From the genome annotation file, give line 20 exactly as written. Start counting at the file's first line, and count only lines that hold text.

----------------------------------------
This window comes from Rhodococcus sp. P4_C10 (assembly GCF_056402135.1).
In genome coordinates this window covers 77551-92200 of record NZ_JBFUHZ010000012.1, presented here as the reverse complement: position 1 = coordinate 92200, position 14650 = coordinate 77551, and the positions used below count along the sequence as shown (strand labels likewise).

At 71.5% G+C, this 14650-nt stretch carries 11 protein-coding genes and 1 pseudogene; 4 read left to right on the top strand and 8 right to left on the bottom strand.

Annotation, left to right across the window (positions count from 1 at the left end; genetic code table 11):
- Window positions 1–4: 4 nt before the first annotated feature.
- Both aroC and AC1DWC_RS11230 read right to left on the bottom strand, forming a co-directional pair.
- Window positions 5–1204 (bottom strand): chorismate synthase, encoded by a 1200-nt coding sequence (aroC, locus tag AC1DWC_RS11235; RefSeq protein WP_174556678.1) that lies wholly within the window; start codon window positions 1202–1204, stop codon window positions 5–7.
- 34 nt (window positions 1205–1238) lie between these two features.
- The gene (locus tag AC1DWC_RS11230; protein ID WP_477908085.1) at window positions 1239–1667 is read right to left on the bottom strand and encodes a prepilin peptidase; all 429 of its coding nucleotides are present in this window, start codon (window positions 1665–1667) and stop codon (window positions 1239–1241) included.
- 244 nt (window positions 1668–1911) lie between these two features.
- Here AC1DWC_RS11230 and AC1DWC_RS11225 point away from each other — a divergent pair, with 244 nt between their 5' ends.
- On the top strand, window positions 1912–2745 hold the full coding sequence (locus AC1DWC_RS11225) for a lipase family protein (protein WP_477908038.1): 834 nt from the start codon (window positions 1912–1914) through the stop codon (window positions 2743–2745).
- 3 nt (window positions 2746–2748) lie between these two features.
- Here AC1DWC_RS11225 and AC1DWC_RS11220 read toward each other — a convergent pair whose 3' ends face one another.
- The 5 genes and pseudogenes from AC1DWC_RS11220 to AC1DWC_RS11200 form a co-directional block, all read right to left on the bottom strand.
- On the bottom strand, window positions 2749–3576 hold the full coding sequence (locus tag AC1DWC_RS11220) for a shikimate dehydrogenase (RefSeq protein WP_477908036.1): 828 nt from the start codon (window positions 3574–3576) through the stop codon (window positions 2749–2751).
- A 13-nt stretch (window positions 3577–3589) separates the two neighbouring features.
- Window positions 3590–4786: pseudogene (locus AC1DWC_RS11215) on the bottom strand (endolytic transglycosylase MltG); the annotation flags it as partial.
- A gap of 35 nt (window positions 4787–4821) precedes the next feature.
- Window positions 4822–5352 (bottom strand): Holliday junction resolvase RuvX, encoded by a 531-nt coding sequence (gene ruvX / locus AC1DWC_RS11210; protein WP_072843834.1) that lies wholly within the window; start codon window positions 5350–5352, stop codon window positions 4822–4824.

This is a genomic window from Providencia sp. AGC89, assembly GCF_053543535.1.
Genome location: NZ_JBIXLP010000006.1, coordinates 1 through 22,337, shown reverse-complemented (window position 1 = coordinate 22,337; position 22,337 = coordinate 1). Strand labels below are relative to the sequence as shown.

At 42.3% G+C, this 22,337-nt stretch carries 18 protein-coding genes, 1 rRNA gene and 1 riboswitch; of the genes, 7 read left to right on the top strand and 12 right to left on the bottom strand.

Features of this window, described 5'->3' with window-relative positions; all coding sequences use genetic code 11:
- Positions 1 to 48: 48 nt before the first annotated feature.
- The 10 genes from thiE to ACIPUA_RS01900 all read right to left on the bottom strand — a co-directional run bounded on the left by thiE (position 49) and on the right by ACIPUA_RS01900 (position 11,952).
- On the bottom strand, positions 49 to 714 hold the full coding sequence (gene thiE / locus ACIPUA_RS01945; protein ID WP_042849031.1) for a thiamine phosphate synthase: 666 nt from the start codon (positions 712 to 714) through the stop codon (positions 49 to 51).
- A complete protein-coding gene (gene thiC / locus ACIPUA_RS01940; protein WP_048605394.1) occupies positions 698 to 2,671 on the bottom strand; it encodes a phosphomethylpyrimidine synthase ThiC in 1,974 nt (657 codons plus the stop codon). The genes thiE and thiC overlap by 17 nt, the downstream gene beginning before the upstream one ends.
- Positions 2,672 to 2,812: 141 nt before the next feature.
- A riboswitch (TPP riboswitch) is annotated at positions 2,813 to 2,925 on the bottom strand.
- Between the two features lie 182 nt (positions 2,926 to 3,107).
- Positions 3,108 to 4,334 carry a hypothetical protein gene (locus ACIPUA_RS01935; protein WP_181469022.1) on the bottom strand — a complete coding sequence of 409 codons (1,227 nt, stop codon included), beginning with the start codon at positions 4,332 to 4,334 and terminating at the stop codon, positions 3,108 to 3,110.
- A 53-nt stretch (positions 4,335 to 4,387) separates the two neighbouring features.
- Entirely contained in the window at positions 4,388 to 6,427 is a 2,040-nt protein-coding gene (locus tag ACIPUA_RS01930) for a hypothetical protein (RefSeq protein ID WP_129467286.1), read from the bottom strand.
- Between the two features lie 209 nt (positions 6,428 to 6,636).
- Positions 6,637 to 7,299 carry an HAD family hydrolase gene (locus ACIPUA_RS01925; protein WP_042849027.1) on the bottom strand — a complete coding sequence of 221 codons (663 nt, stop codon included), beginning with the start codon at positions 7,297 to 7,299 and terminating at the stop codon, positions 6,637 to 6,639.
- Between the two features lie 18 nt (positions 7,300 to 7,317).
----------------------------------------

- Window positions 4822–5352 (bottom strand): Holliday junction resolvase RuvX, encoded by a 531-nt coding sequence (gene ruvX / locus AC1DWC_RS11210; protein WP_072843834.1) that lies wholly within the window; start codon window positions 5350–5352, stop codon window positions 4822–4824.